It's been a tumultuous week resulting in new recommendations that many of us stay away from our normal community support networks (school, work, after school activities, and more.) Dysgraphia Life highly encourages that you regularly review and follow the science-based Centers for Disease Control (CDC) recommendations. However, what that means for many of us is that we are facing unexpected weeks home with kids. How can you make the best of use some of that time? Here are a few suggestions to support learning for those with dysgraphia during this crazy time.
Spelling Sight Words - While it's not realistic that parents who may be working from home start teaching their kids an entire structured phonics-based curriculum, one easy place to start is using multi-sensory approaches to work on sight words. One useful source is the Dolch Sight Word lists, these are the most common words grouped by grade. Aim to teach 1-2 words a week. IMSE, who calls these "red words" (non-phonetic), suggests that you cluster each word in groups of 2 to 3 letters (b e - c a u - s e) and use multi-sensory approaches. This includes things like writing the word on paper put on top of sandpaper for a more tactile feel, saying the letters out loud while tapping them on your arm, and writing letters in sand (find sand options here and here, and a useful tray here).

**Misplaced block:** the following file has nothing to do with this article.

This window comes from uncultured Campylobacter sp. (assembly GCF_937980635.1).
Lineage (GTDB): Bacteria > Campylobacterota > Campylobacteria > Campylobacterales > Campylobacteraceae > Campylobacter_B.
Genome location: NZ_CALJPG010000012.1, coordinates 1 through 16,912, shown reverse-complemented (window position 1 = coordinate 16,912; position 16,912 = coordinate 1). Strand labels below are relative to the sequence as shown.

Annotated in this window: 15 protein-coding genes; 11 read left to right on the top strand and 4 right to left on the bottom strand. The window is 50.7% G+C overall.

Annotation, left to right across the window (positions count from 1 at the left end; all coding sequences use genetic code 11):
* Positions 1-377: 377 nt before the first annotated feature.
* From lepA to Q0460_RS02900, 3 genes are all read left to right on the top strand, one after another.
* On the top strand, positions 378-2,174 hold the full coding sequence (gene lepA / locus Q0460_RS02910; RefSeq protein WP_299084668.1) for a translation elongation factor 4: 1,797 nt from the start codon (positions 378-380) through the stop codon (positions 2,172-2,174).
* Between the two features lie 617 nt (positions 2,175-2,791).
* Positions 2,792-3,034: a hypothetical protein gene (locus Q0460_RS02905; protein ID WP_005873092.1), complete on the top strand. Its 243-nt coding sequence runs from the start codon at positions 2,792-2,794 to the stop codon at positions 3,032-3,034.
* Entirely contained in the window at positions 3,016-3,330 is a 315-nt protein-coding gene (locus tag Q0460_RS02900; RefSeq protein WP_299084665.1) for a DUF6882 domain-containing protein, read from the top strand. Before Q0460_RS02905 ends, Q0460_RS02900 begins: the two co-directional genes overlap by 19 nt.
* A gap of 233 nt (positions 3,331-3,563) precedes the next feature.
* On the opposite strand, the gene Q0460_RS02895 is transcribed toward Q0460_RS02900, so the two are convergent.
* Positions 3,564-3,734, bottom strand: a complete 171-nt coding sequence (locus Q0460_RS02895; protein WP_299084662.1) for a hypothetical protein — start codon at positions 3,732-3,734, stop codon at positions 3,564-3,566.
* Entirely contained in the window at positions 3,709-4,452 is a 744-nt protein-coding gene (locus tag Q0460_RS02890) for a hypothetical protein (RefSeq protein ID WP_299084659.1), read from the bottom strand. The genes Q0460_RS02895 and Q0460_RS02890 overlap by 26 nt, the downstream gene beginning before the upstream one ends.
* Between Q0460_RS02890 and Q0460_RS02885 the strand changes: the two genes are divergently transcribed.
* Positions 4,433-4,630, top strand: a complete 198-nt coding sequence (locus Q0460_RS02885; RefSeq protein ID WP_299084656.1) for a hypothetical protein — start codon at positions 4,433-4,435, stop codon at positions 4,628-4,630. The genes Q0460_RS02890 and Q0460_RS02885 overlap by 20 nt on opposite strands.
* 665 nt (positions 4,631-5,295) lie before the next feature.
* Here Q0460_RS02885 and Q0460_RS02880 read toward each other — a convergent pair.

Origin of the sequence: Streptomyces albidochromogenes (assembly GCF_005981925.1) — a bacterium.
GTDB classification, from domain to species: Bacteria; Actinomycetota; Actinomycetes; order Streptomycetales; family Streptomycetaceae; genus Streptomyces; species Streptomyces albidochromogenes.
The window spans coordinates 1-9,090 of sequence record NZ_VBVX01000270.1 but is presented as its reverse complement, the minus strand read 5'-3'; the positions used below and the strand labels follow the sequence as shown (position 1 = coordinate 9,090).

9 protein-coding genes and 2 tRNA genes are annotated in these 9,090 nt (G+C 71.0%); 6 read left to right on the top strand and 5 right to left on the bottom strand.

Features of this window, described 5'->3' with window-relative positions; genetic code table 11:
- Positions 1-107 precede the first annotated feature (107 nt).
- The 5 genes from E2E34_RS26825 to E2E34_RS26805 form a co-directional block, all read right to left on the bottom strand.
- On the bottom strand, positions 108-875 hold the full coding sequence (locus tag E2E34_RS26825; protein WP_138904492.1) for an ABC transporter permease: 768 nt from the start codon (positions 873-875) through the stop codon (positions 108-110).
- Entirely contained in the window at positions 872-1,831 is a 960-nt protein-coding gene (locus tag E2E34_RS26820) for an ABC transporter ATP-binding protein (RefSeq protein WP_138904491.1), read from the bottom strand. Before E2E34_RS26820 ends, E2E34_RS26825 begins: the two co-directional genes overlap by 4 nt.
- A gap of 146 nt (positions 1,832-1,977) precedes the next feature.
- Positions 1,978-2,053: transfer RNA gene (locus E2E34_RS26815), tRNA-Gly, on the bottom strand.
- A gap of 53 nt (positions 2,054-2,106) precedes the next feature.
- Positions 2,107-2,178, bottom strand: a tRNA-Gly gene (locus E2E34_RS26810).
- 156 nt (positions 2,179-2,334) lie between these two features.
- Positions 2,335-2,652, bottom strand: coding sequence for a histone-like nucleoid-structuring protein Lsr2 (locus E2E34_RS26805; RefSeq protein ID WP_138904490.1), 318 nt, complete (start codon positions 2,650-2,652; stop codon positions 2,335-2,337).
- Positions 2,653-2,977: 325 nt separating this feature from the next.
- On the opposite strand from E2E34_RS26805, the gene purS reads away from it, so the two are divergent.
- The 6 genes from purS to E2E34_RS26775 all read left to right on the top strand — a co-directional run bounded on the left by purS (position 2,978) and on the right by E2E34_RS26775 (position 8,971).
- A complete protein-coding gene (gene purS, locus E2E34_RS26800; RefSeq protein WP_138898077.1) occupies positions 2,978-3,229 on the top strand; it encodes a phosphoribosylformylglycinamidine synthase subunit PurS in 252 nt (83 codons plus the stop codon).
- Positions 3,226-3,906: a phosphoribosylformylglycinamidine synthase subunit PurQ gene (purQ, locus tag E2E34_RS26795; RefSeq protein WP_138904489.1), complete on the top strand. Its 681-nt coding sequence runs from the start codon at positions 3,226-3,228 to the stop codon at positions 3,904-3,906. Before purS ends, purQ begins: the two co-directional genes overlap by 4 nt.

Handwriting Practice - It's your time to make a structured schedule for your kids and decide what's on it. While writing is likely their least favorite activity, doing it daily in small amounts can bring big benefits. Consider daily journaling or writing creative stories using structured handwriting paper. If you are able to work with your kids daily, it may be a good time to teach cursive. (Read our blog post about the benefits!)
Typing - Computer skills become critical for kids with dysgraphia as they begin to use assistive technology. Weeks out of school are an ideal time for a daily 10-15 minute typing lesson using many of the free sites that are out there. Check out Dance Mat Typing, Typing Club, the ABCya typing games, or many more. If they have some typing skills already and are working on speed and proficiency, the Nitro Type racecar game is a fan favorite.
Fun and games (with motor skills)! - While out of school, the kids want to play! Why not supplement playtime with a few new games that work on their motor skills while they don't even know it? A few of our favorites:
New skills - There are a lot of great online learning sites out there. Now is a great time to investigate! Research science projects, learn a new language, or develop coding skills. Leave us a comment below on your favorite websites to use.
Please stay safe during this difficult time!
The Dysgraphia Life team
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